After the show I bought a beer and walked back into the balcony area. The door was open the room was empty. I was just enjoying the piece and quiet. All of a sudden I hear someone screaming at me from down on the floor in a total I’m gonna kick your ass tone “get the fuck out of there” I don’t talk to people like that and I don’t accept being talked to like that. I told them so. If they had walked up and said politely, excuse me sir would you mind drinking in the bar we would like to close this section there would not have been any problem. I wasn’t bothering anybody, the doors were open, there was no sign saying you couldn’t be in there. Just profoundly rude. Next thing I got all 3 goons in my face. I didn’t fall of the tuna boat yesterday. It was clear to me they (2 of them at least) were hoping for a confrontation. If a cop hadn’t got involved there would have been a real problem. The cop by the way was one of the nicest, politest cops I’ve ever dealt with. I thought it sucked that he had to come and clean up the mess the goons made. So thanks to officer friendly! I called and spoke to one of the owners the next day. She made all the right noise, not sure if she meant it, hopefully she did. None the less, I don’t see another penny of my money going there.

    bflannagan | May 6, 2011 | New Comment
  16. So if I get a job working security at Clyde I can get paid to harass hippies and make them stop dancing? Where do I sign up?

    dbrewing | May 7, 2011 | New Comment
  17. The world is full of unspectacular people who don’t understand what a hippee is. What makes you think you’d be hired?

    Gerrald | May 7, 2011 | New Comment
  18. I have read and looked at all your comments about security at the Clyde by Stealth Security, and let me sort through some of this. I run the security crew out at the Clyde and I’ve been in this business for 25+ years and I really never see any problems at shows.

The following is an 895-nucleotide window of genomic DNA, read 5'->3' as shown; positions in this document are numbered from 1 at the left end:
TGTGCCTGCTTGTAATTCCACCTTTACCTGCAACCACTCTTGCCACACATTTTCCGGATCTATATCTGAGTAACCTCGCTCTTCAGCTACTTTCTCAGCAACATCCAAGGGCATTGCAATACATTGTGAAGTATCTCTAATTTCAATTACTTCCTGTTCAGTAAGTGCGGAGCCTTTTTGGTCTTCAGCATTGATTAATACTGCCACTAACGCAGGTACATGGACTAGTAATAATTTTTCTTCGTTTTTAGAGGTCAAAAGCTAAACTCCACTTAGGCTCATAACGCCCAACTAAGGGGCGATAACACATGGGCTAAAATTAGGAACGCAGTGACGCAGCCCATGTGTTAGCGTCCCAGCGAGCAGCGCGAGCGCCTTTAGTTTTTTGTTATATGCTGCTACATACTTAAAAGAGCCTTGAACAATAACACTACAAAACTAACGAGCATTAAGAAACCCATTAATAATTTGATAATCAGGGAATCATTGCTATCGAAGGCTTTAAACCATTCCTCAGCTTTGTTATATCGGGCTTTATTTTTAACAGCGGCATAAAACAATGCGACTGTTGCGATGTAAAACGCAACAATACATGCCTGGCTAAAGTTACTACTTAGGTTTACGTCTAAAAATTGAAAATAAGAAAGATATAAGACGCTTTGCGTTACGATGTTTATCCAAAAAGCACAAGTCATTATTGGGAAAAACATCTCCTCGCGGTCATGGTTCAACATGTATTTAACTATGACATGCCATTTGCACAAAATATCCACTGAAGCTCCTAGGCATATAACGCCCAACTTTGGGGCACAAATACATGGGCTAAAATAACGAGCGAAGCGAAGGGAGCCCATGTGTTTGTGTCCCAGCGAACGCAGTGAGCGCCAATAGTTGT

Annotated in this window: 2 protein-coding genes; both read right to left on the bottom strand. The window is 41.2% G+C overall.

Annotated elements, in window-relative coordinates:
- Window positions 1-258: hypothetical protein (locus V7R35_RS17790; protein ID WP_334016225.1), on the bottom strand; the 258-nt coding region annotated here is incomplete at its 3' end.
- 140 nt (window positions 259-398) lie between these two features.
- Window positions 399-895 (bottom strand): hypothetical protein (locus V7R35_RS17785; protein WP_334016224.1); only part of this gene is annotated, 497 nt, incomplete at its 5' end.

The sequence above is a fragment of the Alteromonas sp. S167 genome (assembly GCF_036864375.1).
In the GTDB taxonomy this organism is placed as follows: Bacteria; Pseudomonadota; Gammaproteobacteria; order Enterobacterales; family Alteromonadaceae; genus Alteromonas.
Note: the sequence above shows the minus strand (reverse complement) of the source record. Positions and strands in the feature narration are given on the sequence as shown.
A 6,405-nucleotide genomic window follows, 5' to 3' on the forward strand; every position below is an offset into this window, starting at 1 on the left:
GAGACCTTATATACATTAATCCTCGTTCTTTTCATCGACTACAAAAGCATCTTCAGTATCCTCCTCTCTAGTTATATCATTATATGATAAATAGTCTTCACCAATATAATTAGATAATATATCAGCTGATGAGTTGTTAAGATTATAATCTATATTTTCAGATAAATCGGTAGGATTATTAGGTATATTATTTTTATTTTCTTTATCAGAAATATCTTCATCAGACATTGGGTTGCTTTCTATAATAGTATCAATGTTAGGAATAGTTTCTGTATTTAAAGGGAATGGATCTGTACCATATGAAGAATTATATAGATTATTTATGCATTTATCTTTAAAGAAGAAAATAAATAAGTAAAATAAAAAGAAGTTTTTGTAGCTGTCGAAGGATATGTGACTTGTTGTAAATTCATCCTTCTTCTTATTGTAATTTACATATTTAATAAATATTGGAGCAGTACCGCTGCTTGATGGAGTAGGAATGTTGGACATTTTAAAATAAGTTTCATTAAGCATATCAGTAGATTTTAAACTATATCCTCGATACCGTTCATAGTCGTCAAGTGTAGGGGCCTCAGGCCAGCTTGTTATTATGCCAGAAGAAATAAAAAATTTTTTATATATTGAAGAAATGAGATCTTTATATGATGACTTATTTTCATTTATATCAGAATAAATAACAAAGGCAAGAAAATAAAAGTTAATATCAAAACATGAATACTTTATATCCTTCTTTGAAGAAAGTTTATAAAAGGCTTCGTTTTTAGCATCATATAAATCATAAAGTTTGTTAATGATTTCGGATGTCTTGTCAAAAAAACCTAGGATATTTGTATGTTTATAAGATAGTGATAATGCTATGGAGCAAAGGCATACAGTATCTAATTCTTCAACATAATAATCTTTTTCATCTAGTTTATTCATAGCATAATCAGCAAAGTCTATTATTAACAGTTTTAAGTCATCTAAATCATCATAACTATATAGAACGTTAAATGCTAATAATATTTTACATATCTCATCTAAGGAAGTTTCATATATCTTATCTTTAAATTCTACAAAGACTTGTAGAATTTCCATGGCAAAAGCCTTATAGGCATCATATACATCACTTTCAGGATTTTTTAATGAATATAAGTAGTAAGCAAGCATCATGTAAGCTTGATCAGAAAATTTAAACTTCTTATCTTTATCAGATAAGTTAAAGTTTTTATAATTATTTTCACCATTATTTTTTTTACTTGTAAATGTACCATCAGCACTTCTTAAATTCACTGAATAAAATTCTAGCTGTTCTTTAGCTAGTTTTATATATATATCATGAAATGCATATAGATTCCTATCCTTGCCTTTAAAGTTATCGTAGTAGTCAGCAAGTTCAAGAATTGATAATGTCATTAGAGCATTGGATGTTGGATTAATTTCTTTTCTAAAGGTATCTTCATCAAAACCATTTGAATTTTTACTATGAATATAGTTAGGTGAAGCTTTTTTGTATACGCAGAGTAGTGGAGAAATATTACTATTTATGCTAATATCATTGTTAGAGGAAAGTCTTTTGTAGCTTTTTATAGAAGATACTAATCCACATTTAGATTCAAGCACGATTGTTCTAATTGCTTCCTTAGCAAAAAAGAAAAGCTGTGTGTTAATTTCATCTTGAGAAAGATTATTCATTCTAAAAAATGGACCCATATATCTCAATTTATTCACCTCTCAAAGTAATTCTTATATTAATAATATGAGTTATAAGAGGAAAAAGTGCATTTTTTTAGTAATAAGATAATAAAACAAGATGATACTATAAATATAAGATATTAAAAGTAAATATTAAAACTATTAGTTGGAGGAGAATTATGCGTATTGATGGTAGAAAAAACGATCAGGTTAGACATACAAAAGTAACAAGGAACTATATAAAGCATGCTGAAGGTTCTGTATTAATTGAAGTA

I agree people should have fun and enjoy themselves, but you have to look at our positions that we have to deal with. First off people being backstage are only to be there with a pass on. It is very hard for us to know who is who sometimes without a proper pass, we (the security team) get our asses chewed if someone is back there that is not supposed to be there, so I don’t think it’s unreasonable for us to ask “are you with the band or who are you with” and that is not being out of line.

    On the issue of dancing, dance, but don’t act like an idiot and keep bumping into others trying to enjoy the show, our job is to take you from the situation away from the crowd and figure it out. There was one guy climbing the beam. If he falls he hurts others and himself and puts the venue in risk of liability, so yes we act on that and at that point if you’re that drunk we are actually helping you.

    As for the cigarette roller, my people were instructed to watch for the “fun smoke behavior” and also were instructed to ask you not to do it in the building, we have no idea what you’re rolling, and really we don’t care, but there are others that do “smoke” and then when we tell them to get outside with it they get offended. If the Duluth Police Department sees it you get a ticket, to me weigh it out ticketor please go outside HMMM? That shouldn’t be a tough decision.

    To close this out I think everyone should be respected — the fans, the security, and most of all the venue.


    Lars Lasky | May 8, 2011 | New Comment
  19. The cig. roller was outside, I just thought it was funny because it was very obvious (at least to me) that it wasn’t “funny” smoke. Just a guy with a bag of tobacco rolling a smoke.

    ian | May 8, 2011 | New Comment
  20. Trampled by Bman at the Trampled by Turtles?! Mosh on, dude!

    Jim | May 9, 2011 | New Comment